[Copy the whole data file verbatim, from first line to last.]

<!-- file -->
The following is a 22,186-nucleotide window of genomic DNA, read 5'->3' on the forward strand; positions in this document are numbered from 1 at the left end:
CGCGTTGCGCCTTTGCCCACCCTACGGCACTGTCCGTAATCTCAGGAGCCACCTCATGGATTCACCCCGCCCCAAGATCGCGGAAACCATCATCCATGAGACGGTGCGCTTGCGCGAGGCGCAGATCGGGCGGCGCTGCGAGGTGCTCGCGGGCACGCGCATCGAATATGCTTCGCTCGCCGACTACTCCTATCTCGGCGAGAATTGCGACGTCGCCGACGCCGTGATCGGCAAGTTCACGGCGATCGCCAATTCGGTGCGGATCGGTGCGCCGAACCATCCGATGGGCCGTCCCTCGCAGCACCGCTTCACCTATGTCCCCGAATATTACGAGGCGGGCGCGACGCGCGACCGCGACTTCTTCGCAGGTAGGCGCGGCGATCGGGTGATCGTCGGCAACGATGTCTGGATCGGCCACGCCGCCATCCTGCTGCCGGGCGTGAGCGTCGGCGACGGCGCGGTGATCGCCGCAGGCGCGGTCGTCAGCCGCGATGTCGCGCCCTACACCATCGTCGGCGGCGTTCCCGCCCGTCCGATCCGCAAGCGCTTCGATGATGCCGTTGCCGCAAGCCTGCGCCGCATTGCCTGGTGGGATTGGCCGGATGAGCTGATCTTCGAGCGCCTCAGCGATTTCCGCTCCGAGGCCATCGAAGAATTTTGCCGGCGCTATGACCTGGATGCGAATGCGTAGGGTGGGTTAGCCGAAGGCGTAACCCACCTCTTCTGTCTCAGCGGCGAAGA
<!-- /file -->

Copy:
The following is a 22,186-nucleotide window of genomic DNA, read 5'->3' on the forward strand; positions in this document are numbered from 1 at the left end:
CGCGTTGCGCCTTTGCCCACCCTACGGCACTGTCCGTAATCTCAGGAGCCACCTCATGGATTCACCCCGCCCCAAGATCGCGGAAACCATCATCCATGAGACGGTGCGCTTGCGCGAGGCGCAGATCGGGCGGCGCTGCGAGGTGCTCGCGGGCACGCGCATCGAATATGCTTCGCTCGCCGACTACTCCTATCTCGGCGAGAATTGCGACGTCGCCGACGCCGTGATCGGCAAGTTCACGGCGATCGCCAATTCGGTGCGGATCGGTGCGCCGAACCATCCGATGGGCCGTCCCTCGCAGCACCGCTTCACCTATGTCCCCGAATATTACGAGGCGGGCGCGACGCGCGACCGCGACTTCTTCGCAGGTAGGCGCGGCGATCGGGTGATCGTCGGCAACGATGTCTGGATCGGCCACGCCGCCATCCTGCTGCCGGGCGTGAGCGTCGGCGACGGCGCGGTGATCGCCGCAGGCGCGGTCGTCAGCCGCGATGTCGCGCCCTACACCATCGTCGGCGGCGTTCCCGCCCGTCCGATCCGCAAGCGCTTCGATGATGCCGTTGCCGCAAGCCTGCGCCGCATTGCCTGGTGGGATTGGCCGGATGAGCTGATCTTCGAGCGCCTCAGCGATTTCCGCTCCGAGGCCATCGAAGAATTTTGCCGGCGCTATGACCTGGATGCGAATGCGTAGGGTGGGTTAGCCGAAGGCGTAACCCACCTCTTCTGTCTCAGCGGCGAAGA